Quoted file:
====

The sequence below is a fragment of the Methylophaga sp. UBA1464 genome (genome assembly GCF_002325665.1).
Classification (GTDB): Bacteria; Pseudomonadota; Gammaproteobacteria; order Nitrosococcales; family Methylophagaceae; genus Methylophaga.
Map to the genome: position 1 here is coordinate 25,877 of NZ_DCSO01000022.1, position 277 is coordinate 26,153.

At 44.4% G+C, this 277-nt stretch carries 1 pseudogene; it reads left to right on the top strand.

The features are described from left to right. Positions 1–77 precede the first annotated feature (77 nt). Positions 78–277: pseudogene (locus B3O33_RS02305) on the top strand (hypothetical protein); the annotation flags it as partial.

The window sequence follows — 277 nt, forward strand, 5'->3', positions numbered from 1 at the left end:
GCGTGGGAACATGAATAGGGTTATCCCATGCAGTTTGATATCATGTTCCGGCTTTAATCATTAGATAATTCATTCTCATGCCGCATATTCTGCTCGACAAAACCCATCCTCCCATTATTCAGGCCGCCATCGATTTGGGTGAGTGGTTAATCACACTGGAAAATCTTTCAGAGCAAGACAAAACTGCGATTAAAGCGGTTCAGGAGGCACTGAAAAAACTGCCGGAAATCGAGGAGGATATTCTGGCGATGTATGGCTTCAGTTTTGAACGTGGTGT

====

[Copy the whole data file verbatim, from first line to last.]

The sequence below is a fragment of the Methylophaga sp. UBA1464 genome (genome assembly GCF_002325665.1).
Classification (GTDB): Bacteria; Pseudomonadota; Gammaproteobacteria; order Nitrosococcales; family Methylophagaceae; genus Methylophaga.
Map to the genome: position 1 here is coordinate 25,877 of NZ_DCSO01000022.1, position 277 is coordinate 26,153.

At 44.4% G+C, this 277-nt stretch carries 1 pseudogene; it reads left to right on the top strand.

The features are described from left to right. Positions 1–77 precede the first annotated feature (77 nt). Positions 78–277: pseudogene (locus B3O33_RS02305) on the top strand (hypothetical protein); the annotation flags it as partial.

The window sequence follows — 277 nt, forward strand, 5'->3', positions numbered from 1 at the left end:
GCGTGGGAACATGAATAGGGTTATCCCATGCAGTTTGATATCATGTTCCGGCTTTAATCATTAGATAATTCATTCTCATGCCGCATATTCTGCTCGACAAAACCCATCCTCCCATTATTCAGGCCGCCATCGATTTGGGTGAGTGGTTAATCACACTGGAAAATCTTTCAGAGCAAGACAAAACTGCGATTAAAGCGGTTCAGGAGGCACTGAAAAAACTGCCGGAAATCGAGGAGGATATTCTGGCGATGTATGGCTTCAGTTTTGAACGTGGTGT